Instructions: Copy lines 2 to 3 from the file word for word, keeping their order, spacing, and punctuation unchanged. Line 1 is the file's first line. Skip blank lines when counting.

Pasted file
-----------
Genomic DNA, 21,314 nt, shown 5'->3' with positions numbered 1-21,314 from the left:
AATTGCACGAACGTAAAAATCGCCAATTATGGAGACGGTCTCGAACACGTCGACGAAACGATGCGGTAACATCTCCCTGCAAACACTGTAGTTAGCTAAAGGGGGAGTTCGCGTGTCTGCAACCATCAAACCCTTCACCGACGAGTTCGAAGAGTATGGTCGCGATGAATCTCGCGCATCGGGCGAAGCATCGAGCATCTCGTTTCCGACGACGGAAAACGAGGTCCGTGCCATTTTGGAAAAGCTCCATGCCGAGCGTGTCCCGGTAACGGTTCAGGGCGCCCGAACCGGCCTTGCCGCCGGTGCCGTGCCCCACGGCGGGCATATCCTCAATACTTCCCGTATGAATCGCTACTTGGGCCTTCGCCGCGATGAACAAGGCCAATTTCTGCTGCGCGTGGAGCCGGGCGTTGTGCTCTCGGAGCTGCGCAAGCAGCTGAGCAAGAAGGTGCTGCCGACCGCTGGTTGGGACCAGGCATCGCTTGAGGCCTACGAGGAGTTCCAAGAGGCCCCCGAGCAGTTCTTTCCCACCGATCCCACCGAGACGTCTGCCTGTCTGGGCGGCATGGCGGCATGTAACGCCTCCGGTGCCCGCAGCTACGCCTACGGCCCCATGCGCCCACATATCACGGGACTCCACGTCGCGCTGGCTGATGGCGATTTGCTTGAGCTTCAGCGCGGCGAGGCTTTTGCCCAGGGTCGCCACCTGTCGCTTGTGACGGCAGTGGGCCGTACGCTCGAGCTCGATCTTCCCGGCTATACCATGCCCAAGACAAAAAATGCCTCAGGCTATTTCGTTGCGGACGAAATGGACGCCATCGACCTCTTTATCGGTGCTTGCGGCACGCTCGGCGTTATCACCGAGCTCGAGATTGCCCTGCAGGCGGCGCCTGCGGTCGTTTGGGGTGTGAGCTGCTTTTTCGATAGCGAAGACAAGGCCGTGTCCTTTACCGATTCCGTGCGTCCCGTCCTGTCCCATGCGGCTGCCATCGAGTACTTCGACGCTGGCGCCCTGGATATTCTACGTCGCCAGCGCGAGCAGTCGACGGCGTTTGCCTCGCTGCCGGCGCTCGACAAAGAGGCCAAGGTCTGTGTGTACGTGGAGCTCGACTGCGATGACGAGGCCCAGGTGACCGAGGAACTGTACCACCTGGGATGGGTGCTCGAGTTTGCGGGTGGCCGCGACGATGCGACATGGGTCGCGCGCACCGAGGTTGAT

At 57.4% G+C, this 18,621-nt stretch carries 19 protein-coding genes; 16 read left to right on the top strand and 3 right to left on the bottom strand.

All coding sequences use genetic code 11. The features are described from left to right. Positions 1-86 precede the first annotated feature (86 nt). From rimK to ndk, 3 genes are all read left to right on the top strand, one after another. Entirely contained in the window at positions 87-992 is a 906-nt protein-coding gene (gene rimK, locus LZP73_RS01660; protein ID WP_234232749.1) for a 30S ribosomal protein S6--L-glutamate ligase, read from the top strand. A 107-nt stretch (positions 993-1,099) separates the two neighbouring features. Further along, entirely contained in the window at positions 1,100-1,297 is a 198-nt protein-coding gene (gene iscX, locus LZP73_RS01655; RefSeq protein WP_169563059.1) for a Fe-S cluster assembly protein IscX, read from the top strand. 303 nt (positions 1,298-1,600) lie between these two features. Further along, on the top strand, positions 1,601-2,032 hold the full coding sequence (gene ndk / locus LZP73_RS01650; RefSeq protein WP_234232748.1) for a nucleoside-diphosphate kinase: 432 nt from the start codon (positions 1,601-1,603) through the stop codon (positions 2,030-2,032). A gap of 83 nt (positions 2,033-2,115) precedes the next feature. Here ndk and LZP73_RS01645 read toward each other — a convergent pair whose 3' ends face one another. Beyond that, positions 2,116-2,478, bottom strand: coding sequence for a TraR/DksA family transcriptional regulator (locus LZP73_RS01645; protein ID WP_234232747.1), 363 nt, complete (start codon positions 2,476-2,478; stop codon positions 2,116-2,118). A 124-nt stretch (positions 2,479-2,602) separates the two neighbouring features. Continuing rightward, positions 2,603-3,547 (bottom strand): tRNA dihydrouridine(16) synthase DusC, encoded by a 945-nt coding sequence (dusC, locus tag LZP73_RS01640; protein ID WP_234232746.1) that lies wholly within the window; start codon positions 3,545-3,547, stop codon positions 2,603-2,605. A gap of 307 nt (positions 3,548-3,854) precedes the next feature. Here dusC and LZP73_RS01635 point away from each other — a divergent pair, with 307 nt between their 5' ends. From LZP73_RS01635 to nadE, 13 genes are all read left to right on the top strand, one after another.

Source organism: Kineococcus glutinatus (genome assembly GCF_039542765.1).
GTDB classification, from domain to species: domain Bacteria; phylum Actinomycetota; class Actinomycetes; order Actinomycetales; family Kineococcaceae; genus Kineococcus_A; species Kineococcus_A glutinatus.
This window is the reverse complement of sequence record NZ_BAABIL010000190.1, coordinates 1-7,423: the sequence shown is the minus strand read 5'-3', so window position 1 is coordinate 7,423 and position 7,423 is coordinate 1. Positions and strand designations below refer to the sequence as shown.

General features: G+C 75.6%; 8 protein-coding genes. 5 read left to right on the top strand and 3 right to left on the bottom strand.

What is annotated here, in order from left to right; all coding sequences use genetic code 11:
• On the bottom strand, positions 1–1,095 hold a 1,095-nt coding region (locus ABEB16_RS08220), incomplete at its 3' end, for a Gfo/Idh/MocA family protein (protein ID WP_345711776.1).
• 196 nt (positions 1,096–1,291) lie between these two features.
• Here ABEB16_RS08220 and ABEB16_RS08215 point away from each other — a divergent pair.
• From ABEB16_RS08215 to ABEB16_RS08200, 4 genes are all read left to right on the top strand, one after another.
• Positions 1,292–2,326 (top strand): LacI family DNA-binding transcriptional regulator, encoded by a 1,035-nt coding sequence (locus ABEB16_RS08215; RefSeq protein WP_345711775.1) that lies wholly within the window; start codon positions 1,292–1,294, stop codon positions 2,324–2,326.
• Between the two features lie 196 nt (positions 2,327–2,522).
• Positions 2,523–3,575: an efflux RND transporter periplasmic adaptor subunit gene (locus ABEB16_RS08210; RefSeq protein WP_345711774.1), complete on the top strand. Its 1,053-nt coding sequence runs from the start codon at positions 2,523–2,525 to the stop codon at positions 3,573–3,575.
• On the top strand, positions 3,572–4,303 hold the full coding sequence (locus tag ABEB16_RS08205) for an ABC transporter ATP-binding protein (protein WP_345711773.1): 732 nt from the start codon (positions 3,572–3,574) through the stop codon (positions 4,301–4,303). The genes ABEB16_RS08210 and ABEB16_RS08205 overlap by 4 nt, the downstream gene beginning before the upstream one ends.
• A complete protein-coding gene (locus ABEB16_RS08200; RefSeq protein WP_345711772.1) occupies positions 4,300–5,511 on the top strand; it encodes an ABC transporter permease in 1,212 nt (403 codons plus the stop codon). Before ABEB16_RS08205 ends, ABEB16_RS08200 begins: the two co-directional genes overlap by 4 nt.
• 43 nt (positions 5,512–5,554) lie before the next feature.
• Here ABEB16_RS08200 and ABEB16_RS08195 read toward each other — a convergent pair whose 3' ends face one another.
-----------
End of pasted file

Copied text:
AATTGCACGAACGTAAAAATCGCCAATTATGGAGACGGTCTCGAACACGTCGACGAAACGATGCGGTAACATCTCCCTGCAAACACTGTAGTTAGCTAAAGGGGGAGTTCGCGTGTCTGCAACCATCAAACCCTTCACCGACGAGTTCGAAGAGTATGGTCGCGATGAATCTCGCGCATCGGGCGAAGCATCGAGCATCTCGTTTCCGACGACGGAAAACGAGGTCCGTGCCATTTTGGAAAAGCTCCATGCCGAGCGTGTCCCGGTAACGGTTCAGGGCGCCCGAACCGGCCTTGCCGCCGGTGCCGTGCCCCACGGCGGGCATATCCTCAATACTTCCCGTATGAATCGCTACTTGGGCCTTCGCCGCGATGAACAAGGCCAATTTCTGCTGCGCGTGGAGCCGGGCGTTGTGCTCTCGGAGCTGCGCAAGCAGCTGAGCAAGAAGGTGCTGCCGACCGCTGGTTGGGACCAGGCATCGCTTGAGGCCTACGAGGAGTTCCAAGAGGCCCCCGAGCAGTTCTTTCCCACCGATCCCACCGAGACGTCTGCCTGTCTGGGCGGCATGGCGGCATGTAACGCCTCCGGTGCCCGCAGCTACGCCTACGGCCCCATGCGCCCACATATCACGGGACTCCACGTCGCGCTGGCTGATGGCGATTTGCTTGAGCTTCAGCGCGGCGAGGCTTTTGCCCAGGGTCGCCACCTGTCGCTTGTGACGGCAGTGGGCCGTACGCTCGAGCTCGATCTTCCCGGCTATACCATGCCCAAGACAAAAAATGCCTCAGGCTATTTCGTTGCGGACGAAATGGACGCCATCGACCTCTTTATCGGTGCTTGCGGCACGCTCGGCGTTATCACCGAGCTCGAGATTGCCCTGCAGGCGGCGCCTGCGGTCGTTTGGGGTGTGAGCTGCTTTTTCGATAGCGAAGACAAGGCCGTGTCCTTTACCGATTCCGTGCGTCCCGTCCTGTCCCATGCGGCTGCCATCGAGTACTTCGACGCTGGCGCCCTGGATATTCTACGTCGCCAGCGCGAGCAGTCGACGGCGTTTGCCTCGCTGCCGGCGCTCGACAAAGAGGCCAAGGTCTGTGTGTACGTGGAGCTCGACTGCGATGACGAGGCCCAGGTGACCGAGGAACTGTACCACCTGGGATGGGTGCTCGAGTTTGCGGGTGGCCGCGACGATGCGACATGGGTCGCGCGCACCGAGGTTGAT

At 57.4% G+C, this 18,621-nt stretch carries 19 protein-coding genes; 16 read left to right on the top strand and 3 right to left on the bottom strand.